MUSIC MAKES THINGS BETTER: Rosie Bradford singing at The Old Well
MUSIC MAKES THINGS BETTER: Rosie Bradford singing at The Old Well

Rosie Bradford is a singer based in Teesdale. She launched Happy in Harmony Music to help people have more fun learning music. She loves writing music for choirs and creating songs that celebrate life’s special moments, including weddings and naming ceremonies, and singing for events and concerts.

How did you become interested in music?
There's a baby video of me with a selection of toys. I go straight to the toy drum and ignore everything else. That's why it’s so good to have instruments in the house, kids are naturally curious. Me and my family and friends would always sing together, around the house and in the car. Silly, fun songs were our favourites, and they still are.
My whole family are music lovers. My great uncle led a decent dance band during the war and I learned recently that my great grandad was a good singer who performed at the Albert Hall.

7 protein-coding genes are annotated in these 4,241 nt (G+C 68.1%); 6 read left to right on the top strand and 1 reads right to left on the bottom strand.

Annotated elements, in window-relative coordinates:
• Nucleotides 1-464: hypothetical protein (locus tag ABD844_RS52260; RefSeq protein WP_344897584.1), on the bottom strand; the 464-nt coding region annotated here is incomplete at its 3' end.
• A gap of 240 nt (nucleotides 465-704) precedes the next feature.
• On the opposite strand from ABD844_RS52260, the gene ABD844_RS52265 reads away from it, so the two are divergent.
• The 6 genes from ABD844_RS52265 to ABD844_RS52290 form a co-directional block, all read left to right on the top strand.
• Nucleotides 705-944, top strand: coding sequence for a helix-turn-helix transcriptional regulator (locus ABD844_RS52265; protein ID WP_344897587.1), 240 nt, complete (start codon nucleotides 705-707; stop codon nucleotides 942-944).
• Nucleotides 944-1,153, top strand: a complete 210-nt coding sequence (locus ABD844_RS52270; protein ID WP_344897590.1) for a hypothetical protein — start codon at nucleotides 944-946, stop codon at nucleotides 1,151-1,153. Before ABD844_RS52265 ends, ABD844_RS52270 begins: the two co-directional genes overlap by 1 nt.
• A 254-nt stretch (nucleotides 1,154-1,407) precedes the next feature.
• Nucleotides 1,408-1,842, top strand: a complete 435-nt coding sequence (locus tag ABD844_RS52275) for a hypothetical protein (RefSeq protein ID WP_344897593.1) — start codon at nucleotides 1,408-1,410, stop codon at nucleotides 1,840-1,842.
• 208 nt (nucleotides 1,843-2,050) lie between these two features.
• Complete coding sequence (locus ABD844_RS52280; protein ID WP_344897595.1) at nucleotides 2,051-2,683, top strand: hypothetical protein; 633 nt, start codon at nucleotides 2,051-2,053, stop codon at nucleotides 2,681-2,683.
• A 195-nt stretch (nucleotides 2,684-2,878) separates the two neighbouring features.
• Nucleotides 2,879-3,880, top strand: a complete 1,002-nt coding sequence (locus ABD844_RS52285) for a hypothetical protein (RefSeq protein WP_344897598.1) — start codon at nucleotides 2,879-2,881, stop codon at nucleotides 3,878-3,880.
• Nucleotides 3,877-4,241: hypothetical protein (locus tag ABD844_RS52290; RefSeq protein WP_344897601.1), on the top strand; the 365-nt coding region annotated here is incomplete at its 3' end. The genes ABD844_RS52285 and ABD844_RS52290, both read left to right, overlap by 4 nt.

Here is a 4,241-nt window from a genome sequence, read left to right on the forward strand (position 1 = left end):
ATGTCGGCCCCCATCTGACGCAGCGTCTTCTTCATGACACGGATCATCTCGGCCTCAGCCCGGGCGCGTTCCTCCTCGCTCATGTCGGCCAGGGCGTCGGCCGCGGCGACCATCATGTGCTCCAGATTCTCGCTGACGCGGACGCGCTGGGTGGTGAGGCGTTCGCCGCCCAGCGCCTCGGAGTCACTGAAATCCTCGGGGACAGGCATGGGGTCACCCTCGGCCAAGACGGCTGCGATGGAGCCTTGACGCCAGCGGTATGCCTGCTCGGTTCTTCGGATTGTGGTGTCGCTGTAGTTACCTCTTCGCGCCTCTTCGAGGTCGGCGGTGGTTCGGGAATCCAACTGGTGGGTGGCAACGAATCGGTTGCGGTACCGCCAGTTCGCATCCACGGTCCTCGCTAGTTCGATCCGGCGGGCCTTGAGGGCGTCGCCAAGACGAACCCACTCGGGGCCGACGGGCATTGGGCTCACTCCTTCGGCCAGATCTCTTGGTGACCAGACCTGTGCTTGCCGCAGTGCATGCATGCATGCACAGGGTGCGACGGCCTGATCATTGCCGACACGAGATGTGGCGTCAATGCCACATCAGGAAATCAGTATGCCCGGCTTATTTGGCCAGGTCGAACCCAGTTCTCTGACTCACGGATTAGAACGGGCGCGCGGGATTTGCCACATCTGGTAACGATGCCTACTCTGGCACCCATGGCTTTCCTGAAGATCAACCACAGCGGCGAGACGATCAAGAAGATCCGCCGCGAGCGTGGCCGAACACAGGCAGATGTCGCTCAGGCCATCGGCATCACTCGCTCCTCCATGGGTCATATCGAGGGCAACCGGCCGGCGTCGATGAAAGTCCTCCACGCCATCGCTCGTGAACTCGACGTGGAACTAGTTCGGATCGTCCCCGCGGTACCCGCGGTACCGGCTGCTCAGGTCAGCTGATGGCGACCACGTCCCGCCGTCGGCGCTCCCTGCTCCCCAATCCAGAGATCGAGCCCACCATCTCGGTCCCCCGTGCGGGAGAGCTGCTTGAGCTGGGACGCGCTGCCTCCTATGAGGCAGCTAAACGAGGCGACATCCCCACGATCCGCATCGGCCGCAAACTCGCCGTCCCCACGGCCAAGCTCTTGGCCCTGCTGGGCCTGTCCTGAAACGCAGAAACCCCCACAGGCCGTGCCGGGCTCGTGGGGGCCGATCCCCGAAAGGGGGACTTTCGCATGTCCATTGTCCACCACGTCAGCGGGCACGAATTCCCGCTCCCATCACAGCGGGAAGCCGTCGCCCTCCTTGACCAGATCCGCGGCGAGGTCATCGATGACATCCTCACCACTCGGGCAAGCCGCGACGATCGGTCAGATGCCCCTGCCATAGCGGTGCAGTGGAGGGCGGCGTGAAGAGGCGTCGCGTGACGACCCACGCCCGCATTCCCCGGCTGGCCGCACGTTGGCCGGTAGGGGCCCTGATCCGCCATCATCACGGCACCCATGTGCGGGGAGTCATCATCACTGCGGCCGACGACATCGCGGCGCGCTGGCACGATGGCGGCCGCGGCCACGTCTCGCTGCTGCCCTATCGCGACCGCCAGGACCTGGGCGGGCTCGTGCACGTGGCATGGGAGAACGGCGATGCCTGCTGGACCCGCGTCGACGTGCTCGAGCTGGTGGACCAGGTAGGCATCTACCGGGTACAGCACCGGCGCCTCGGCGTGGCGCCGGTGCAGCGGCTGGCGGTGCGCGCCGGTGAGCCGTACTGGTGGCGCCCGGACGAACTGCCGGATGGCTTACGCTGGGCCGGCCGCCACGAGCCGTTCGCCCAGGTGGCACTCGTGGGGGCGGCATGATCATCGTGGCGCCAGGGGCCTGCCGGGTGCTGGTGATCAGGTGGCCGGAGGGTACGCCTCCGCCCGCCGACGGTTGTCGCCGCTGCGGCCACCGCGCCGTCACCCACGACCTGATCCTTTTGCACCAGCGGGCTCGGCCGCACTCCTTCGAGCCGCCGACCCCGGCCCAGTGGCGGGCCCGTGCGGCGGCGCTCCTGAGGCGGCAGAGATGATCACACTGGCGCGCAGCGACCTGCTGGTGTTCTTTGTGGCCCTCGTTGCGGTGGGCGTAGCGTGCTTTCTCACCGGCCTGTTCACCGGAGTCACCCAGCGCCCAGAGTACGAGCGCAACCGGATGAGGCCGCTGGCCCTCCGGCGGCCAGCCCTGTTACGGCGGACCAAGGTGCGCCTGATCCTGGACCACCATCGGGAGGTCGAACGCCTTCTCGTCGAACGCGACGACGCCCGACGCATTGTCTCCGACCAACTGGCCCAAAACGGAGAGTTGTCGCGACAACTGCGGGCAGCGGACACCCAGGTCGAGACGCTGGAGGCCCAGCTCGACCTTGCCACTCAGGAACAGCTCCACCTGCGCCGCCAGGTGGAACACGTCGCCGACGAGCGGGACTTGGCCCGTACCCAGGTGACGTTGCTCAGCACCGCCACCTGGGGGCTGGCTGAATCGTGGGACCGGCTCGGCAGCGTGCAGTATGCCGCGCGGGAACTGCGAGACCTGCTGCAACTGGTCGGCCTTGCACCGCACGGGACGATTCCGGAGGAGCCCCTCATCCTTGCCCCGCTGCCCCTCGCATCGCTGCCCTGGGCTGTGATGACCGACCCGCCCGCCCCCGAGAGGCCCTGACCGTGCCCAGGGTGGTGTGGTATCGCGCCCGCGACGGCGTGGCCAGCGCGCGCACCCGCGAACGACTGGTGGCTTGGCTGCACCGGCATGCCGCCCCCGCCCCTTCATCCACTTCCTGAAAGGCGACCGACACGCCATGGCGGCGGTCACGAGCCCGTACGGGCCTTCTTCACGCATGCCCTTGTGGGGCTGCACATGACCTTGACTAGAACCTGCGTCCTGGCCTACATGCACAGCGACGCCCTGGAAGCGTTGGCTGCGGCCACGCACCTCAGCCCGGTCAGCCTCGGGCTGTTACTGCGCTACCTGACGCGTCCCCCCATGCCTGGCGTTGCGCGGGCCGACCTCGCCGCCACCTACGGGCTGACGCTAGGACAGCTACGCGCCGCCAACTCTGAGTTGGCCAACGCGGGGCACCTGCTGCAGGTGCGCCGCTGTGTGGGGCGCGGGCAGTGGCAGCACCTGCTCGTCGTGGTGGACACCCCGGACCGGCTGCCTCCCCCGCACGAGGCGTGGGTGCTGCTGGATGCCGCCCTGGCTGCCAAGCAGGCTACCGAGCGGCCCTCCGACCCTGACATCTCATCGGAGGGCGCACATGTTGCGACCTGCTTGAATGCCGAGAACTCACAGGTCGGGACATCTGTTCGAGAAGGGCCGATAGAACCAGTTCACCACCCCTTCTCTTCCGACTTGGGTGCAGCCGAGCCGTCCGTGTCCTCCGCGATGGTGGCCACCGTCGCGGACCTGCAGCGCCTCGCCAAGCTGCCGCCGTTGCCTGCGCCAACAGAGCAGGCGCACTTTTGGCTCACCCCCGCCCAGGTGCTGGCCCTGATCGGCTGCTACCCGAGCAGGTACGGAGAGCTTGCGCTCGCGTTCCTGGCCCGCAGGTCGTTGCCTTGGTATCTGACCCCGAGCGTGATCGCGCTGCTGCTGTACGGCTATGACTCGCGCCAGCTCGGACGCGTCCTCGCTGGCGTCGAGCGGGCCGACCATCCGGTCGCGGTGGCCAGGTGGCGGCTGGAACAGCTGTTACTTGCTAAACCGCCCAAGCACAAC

What was the first instrument you learned to play - and did you find it easy to pick up?
As people from brass band families will understand, it’s not a question of if you want to learn a brass instrument, just which one. Brass bands remain one of the best places to learn about music, as they are full of generous people who help you learn.
I tried the trombone, but my little lips didn’t fill the mouthpiece, so I started on the trumpet and moved onto the horn, which has a beautiful tone very like the human voice. I picked up the music easily, as a lot of kids do because it’s really just like a fun puzzle. When we were given my great grandad’s piano I became completely fascinated with it. I would eat my dinner off it so I didn’t need to move.

When did you realise that music was something you wished to become more than a pastime or hobby?